“I know how to live in wormholes,” he persists. “I lived in here with Cabbage back when he first moved in. Hell, I found the wormhole for him and introduced him to the head of this Alliance in the first place!”
I nod, and don’t bother telling him that the head of the Alliance summed up his history with Dolby to me by saying ‘He was a moron then, and he’s a moron now’ — it won’t help. “It’s a bit easier to find a wormhole, or visit them for a few hours with a null-sec gang, than it is to live in it day in and day out. I think you can concede that.”
“Sure, but I’m being careful,” he insists. “When I’m mining in the system, I’m hitting d-scan every couple seconds.”
I look over the webpage detailing the loss of his mining barge a few days ago. “You were mining in our system, which means the Isolated Core field?”
“The one that has the electrical field that does damage to every ship on the grid, every minute or so?”
“Yeah. See, that tells me that it’s impossible for a cloaked ship to have crept up on you, because the damage would decloak them. That means he warped into the site and in on top of you, which means he had to use probes to find you. You didn’t see them, so I don’t think you were hitting d-scan every few –”
“I saw them,” he interrupts, and as interruptions go, it’s a pretty good one — I’m left silent for a good ten seconds.
“I’m sorry, you saw the probes?”
“Yeah. I saw probes. I didn’t figure anyone could find me that fast.”
“If you see probes,” I say, “you should already be warping out. I know from personal experience: if you see probes, he’s already in warp to you.”
“I don’t see how I could have done it differently.”
“Mine with other people,” I reply. “Get someone on overwatch. Don’t mine when the entrance out to known space is open. Maybe don’t go out and salvage wrecks a few hours later and lose a second ship in the same day, to a guy in the same corporation.”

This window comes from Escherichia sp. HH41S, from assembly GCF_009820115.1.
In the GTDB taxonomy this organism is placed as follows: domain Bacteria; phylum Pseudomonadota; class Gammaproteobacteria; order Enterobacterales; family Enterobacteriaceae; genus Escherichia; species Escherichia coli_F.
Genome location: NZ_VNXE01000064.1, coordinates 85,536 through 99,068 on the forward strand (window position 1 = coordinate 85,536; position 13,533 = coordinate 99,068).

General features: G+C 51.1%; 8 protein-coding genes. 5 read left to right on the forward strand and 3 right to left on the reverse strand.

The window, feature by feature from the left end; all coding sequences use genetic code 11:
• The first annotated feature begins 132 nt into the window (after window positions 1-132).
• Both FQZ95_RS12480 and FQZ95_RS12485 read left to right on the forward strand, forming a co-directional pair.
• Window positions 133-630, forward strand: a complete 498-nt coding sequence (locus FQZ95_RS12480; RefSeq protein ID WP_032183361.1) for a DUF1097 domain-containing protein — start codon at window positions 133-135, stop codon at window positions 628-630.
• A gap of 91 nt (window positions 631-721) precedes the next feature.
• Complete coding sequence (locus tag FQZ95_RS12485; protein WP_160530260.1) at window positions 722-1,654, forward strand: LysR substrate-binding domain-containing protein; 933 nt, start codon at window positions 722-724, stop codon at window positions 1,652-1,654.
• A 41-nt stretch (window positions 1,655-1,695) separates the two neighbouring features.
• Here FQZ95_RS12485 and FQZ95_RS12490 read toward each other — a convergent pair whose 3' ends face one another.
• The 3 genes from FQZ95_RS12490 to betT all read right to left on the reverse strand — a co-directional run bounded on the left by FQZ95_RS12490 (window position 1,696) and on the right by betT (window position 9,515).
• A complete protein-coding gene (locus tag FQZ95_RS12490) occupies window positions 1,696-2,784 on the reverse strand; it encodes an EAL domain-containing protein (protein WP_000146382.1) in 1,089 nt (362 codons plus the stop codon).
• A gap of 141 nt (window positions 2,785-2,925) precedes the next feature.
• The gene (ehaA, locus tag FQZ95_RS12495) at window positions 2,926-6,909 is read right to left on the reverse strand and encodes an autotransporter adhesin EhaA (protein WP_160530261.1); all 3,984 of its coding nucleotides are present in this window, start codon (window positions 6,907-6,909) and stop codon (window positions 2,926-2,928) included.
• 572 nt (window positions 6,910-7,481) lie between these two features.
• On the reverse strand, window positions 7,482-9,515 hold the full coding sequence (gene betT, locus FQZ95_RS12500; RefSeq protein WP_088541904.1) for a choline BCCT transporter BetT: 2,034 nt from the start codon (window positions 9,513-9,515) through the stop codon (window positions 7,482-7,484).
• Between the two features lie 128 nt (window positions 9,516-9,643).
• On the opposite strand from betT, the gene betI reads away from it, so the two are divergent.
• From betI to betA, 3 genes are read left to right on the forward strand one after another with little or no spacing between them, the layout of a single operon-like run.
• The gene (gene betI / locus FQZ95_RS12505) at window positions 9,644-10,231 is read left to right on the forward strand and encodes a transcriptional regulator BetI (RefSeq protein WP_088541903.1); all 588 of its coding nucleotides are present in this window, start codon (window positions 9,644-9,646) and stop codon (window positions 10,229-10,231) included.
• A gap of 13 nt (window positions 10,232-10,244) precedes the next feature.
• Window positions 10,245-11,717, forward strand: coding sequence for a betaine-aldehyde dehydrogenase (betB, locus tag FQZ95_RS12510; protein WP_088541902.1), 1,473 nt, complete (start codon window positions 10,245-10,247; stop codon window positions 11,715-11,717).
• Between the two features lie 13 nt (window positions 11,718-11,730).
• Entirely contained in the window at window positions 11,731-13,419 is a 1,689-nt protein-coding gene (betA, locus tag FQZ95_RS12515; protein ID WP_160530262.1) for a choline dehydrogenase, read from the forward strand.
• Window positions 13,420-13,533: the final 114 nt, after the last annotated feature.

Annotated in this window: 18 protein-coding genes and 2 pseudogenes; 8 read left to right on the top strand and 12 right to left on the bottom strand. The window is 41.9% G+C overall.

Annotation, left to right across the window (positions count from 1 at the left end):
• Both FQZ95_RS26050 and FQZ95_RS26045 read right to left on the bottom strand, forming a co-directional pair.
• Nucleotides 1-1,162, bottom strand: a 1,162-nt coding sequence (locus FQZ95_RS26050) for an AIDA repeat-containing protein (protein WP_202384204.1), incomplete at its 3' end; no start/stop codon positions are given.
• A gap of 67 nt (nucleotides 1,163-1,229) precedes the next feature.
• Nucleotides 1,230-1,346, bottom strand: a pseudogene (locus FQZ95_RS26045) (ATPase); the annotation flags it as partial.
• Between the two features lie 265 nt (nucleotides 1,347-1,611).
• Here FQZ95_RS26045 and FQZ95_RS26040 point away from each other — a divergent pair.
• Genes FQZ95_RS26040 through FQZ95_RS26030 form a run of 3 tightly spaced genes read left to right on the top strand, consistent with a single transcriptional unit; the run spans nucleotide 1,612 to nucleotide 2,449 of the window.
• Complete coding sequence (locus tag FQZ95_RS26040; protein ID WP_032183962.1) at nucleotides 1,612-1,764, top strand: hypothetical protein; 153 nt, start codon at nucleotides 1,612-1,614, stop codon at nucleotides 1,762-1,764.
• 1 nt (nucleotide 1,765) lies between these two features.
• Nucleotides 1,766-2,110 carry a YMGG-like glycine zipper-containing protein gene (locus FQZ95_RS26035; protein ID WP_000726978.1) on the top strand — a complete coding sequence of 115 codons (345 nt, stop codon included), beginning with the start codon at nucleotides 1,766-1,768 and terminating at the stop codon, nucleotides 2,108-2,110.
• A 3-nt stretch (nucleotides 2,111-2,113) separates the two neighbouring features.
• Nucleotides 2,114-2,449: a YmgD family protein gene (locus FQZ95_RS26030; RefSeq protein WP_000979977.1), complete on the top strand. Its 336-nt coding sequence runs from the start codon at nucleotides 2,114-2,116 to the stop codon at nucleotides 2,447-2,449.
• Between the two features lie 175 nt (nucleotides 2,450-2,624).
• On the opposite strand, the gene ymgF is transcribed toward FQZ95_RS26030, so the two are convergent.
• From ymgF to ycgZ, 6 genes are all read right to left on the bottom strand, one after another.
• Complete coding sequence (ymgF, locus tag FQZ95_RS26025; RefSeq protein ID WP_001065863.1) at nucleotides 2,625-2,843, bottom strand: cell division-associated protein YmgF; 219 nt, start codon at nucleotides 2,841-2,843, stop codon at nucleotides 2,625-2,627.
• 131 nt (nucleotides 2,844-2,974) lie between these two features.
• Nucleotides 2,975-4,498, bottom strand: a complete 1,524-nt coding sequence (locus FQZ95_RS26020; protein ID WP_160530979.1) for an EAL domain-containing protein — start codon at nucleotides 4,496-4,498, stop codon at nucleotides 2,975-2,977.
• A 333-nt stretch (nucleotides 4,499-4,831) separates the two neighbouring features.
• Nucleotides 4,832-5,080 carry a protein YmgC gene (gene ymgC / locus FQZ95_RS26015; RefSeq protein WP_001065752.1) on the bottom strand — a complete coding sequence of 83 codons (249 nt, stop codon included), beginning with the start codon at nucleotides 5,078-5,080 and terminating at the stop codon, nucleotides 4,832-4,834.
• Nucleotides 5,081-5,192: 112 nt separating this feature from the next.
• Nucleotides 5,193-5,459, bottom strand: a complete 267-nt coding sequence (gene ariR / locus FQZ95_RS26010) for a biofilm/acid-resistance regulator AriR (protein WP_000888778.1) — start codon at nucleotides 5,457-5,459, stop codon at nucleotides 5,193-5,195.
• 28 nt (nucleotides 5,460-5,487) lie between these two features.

“That was just a coincidence.”
This guy has a talent for leaving me speechless. I actually get up and go get a soda at this point, because I’m not going to say anything constructive in the next minute or two anyway.
“There really isn’t such a thing as a coincidence in a wormhole,” I say when I sit back down. “I understand you’ve spent a lot of time in null-sec, with hostile neighbors maybe four or five jumps away, so the possibility of two completely unrelated guys from the same corp jumping you, six hours apart — that’s a thing that seems completely believable as a coincidence. It doesn’t work that way out here. Ever.”
“But the guy that got my Noctis must have just found me,” Dolby protests, “because I was shooting sleepers with two Drakes before that for at least an hour and he didn’t do anything.”
“Nooo…” I keep my voice level. “He was in a cloaky tengu. He saw what you were doing, knew you’d need a salvager, so we waited for you to go get it, and then blew it up.”
“Are you trying to tell me…” The tone in Dolby’s voice tells me that he thinks I am completely crazy… “that some guy sat there, watching my two Drakes for an hour, and didn’t do anything to them, but waited to attack my salvaging ship? Why would he do that?”
“Why would…” I stare at the ceiling. “Because that’s what people do in a wormhole. They lie in wait, cloaked, and mug soft targets.”
“Who does that?” he scoffs. “No one I know.”
“Everyone you know,” I counter. “There isn’t a pilot in here that doesn’t have a cloaky ship they can use to go hunting from wormhole to wormhole in the hopes of finding a soft target — *I* have at least six that have no other purpose. Out here, that is what you do when there’s nothing else to do. It’s the main pastime. It’s like…” I wave my hands around as if the right word can be snatched out of the air. “It’s like whittling.”
“Listen,” I say, cutting off yet another protest. “The stuff we’re going over here, this is all very very basic stuff. This is the reality of wormholes. Someone is always watching you. Someone is always lining up a shot or waiting for you to make a stupid mistake, and you have to consciously and constantly work to deny them that chance, or know exactly why you’re taking that risk.” I take a drink of my soda, and the comms are silent. “This isn’t something you need to learn — it isn’t something you need to get used to — this is something that needs to sound like fun, or you will never last out here. You will, in fact, continue to lose a ship every single day you log in. Period.”
Dolby says nothing. Five minutes later, he logs off the comms.